Aerosmith Warns Donald Trump Over 'Dream On' Use

Steven Tyler's reps send Republican frontrunner's campaign a cease-and-desist letter over song featuring at rallies

Donald Trump, pictured here with Steven Tyler following a September 2014 Aerosmith concert, was sent a cease-and-desist letter over his campaign's use of "Dream On" Credit: Kevin Mazur/WireImage

UPDATE: Donald Trump tweeted on Wednesday that he will stop using Aerosmith's "Dream On" at campaign rallies, laying into frontman Steven Tyler in the process. "Even though I have the legal right to use Steven Tyler’s song, he asked me not to," he wrote. "Have better one to take its place!" Trump added, "Steven Tyler got more publicity on his song request than he’s gotten in ten years. Good for him!"

Donald Trump has already drawn the ire of artists like Neil Young and R.E.M. for using their music at the Republican frontrunner's campaign stops without permission, and now another rock legend is threatening legal action against the mogul: Aerosmith has filed a cease-and-desist letter to Trump demanding that the candidate stop using "Dream On" at his rallies.

According to The Hollywood Reporter, it was singer Steven Tyler's reps specifically who sent the legal notice. "Trump for President does not have our client's permission to use 'Dream On' or any of our client’s other music in connection with the Campaign because it gives the false impression that he is connected with or endorses Mr. Trump's presidential bid," the cease-and-desist letter read.

This was actually Trump's second warning: He was initially asked to refrain from utilizing "Dream On" after an August 21st rally in Mobile, Alabama, yet Trump continued to play the track at rallies, including his stops in Las Vegas – where he air-drummed along with "Dream On" – and Atlanta this weekend. This time around, Tyler's legal team gave Trump a 24-hour window warning the mogul's campaign, "If Trump for President does not comply with our demands, our client will be forced to pursue any and all legal or equitable remedies which our client may have against you."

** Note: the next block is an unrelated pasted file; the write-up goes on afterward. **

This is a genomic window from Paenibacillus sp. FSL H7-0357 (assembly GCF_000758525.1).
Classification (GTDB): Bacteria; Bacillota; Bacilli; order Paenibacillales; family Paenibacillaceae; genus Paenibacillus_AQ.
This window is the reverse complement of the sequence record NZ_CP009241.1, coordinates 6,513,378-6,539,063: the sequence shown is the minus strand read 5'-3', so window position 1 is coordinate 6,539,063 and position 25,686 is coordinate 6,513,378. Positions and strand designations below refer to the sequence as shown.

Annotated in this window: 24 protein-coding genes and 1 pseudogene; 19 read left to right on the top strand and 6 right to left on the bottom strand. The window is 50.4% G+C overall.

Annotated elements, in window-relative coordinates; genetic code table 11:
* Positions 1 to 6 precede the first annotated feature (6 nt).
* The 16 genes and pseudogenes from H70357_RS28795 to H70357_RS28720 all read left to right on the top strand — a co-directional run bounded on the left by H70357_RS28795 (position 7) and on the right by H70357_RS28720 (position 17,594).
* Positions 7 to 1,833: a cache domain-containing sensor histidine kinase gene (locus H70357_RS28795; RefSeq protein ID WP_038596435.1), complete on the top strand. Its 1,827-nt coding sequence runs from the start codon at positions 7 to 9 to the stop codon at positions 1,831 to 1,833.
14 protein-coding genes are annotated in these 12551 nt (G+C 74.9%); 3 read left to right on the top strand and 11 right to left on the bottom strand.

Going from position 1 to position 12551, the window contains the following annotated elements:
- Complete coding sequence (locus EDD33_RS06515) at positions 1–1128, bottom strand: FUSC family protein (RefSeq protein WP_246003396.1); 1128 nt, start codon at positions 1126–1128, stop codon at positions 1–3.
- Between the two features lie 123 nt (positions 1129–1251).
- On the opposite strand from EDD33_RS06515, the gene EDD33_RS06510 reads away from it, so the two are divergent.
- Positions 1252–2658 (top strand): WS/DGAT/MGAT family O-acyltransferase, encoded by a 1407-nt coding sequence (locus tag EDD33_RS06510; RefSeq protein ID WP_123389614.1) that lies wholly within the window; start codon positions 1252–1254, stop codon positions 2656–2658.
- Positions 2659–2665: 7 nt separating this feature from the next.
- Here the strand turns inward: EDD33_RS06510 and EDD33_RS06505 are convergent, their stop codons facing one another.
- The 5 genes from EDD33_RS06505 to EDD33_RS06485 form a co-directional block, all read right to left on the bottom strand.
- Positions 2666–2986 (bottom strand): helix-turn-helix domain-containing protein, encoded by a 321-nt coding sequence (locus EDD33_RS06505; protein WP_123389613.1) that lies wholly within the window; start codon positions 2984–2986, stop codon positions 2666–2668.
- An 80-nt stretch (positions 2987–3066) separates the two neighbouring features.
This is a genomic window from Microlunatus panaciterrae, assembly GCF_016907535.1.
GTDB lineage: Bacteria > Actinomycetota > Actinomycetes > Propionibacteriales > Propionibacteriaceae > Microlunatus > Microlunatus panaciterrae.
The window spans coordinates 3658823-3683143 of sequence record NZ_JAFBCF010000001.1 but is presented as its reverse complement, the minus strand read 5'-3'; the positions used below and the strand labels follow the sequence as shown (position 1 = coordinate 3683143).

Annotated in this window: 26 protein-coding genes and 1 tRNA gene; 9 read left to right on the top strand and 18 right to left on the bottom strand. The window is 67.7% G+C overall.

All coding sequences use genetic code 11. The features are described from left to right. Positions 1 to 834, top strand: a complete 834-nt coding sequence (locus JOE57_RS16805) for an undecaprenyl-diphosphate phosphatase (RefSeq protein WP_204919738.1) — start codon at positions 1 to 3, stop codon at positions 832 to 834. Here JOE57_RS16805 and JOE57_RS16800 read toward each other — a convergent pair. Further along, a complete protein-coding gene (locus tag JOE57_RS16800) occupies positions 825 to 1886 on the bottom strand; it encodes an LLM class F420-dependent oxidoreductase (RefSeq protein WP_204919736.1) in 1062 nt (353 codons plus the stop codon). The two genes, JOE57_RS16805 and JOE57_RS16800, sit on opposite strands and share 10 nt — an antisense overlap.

Whereas it's common for Republicans to receive blowback for using songs written by liberal-leaning artists, the GOP would likely feel more comfortable employing Aerosmith's music, especially considering that guitarist Joe Perry proclaimed that he is a "definite old-school Republican" in a 2012 interview. However, this could be a case where either the band collectively wants to stay politically neutral, or Perry or Tyler support a non-Trump Republican as the GOP presidential candidate.

However, the fact that Tyler's reps sent the cease-and-desist is especially surprising, since Tyler was reportedly Trump's personal guest at the first GOP debate in August, The Hollywood Reporter writes. Tyler has also served as a judge on Trump's Miss USA pageant and, in September 2014, Trump tweeted that he had attended an Aerosmith concert and lauded Tyler's performance.

"Dream On" is the latest classic track to be employed without authorization by the Trump campaign, joining R.E.M.'s "It's the End of the World as We Know It (And I Feel Fine)" and Neil Young's "Rockin' in the Free World."

"Go fuck yourselves, the lot of you — you sad, attention-grabbing, power-hungry little men," R.E.M. singer Michael Stipe said of Trump's use of the Document track in a statement via bassist Mike Mills' Twitter page. "Do not use our music or my voice for your moronic charade of a campaign."

A spokesperson for Young said in June, "Donald Trump was not authorized to use 'Rockin' in the Free World' in his presidential candidacy announcement. Neil Young, a Canadian citizen, is a supporter of Bernie Sanders for President of the United States of America." Soon after, the Trump campaign stopped using the Freedom song, and Bernie Sanders' campaign started using it.